Hollywood was shocked Friday afternoon by the sudden dismissal/resignation (take your pick) of  Walt Disney Studios chairman Dick Cook, but no one may have taken it harder than Johnny Depp.

Speaking to The Los Angeles Times late at night in London, Depp said Cook's departure had created "a fissure, a crack in my enthusiasm at the moment" for the project.

Depp, who recently appeared at the first official Disney convention, D23 Expo, to support both his role as the Mad Hatter in Tim Burton's "Alice in Wonderland" and the new "Pirates" movie, credited Cook with standing by his interpretation of the character Captain Jack Sparrow when others at the studio were questioning his un-Disney like direction.

Depp told the Times, "He's instantly trustworthy. And you generally don't meet people at the studios you trust. He's a rare beast."

The actor also said he currently has a potential deal in place for "Pirates 4" and whether he moves forward or not will depend on how good the script is, but was presently "shocked and sad" over the day's events.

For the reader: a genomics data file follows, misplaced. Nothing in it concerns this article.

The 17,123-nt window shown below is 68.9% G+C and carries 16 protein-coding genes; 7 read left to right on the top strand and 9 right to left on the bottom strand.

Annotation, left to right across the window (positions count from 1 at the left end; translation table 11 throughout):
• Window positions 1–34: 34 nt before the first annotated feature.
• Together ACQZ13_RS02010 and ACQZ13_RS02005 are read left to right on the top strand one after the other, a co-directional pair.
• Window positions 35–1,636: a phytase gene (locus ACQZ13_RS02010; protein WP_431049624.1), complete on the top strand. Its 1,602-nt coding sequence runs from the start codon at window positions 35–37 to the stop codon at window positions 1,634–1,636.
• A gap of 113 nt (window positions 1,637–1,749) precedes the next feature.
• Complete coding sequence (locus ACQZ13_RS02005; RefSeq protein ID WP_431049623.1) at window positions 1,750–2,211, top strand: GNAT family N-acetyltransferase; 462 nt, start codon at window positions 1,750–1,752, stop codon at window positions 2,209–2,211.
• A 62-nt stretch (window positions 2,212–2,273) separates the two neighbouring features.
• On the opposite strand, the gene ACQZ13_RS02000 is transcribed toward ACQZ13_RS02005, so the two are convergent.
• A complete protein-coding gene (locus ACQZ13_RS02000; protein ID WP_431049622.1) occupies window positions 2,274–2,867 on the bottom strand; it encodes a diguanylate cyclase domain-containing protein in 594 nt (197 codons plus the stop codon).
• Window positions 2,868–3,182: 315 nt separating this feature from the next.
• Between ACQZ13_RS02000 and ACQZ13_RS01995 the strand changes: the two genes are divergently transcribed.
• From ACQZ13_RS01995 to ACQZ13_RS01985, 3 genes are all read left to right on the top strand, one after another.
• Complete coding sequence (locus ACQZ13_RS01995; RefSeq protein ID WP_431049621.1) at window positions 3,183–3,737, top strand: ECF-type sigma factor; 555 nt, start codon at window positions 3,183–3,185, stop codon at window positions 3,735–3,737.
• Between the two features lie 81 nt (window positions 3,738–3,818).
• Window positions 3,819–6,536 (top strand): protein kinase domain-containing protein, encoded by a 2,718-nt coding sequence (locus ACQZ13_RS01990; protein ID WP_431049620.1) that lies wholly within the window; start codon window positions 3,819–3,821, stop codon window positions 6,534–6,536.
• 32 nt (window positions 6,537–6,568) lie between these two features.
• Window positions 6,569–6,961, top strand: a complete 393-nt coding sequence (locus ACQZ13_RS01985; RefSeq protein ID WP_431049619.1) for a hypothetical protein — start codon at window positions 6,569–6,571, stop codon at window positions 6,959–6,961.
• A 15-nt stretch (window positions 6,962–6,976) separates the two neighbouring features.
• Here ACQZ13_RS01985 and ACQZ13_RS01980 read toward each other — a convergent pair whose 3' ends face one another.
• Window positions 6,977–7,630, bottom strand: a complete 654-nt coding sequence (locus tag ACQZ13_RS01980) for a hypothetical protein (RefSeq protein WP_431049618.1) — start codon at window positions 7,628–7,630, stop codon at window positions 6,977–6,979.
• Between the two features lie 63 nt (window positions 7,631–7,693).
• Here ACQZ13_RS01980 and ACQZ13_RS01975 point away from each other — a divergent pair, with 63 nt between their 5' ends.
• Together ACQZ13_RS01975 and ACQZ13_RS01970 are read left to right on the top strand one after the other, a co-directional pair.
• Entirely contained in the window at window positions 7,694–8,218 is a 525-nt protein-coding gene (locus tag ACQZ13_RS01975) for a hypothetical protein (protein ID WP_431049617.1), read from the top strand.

A lifelong employee at Disney, Cook began his career with the company in 1971 when he started as a monorail operator. By 2002, then CEO Michael Eisner made him chairman of the studio, one of the most senior positions in the company.  Unfortunately, the studio side of the operation -- his responsibility -- lost $12 million in the third quarter due to financial disappointments such as "Bedtime Stories" and "Confessions of a Shopaholic." Current CEO Bob Iger blamed the losses on the quality of the overall slate in a conference call with Wall Street investors, but no one in the industry truly believed Cook could lose his job.  Clearly, having hits such as "The Proposal" and "Up" over the summer didn't restore Iger's confidence in the well liked studio chief.

Who will take over Cook's position as studio chairman now and convince stars like Depp to stay in the fold is the $100 million dollar question that will have the town buzzing over the weekend.  Will Pixar head and Disney Animation Chief John Lasseter take the top spot?  Could Kevin Feige, president of production at newly acquired Marvel Studios, really ascend to a position of that stature so quickly?  Could Stacey Snider somehow get out of her DreamWorks deal to run the studio?  Or will it be an unknown who will have an even harder time proving himself to the likes of Jerry Bruckheimer, Robert Zemeckis and Burton?  All are major players with projects or longtime deals at the studio who will be wary of someone without a strong track record.

Needless to say, Cook's replacement and possibly Iger, will have a call to Depp on the top of their list of things to do.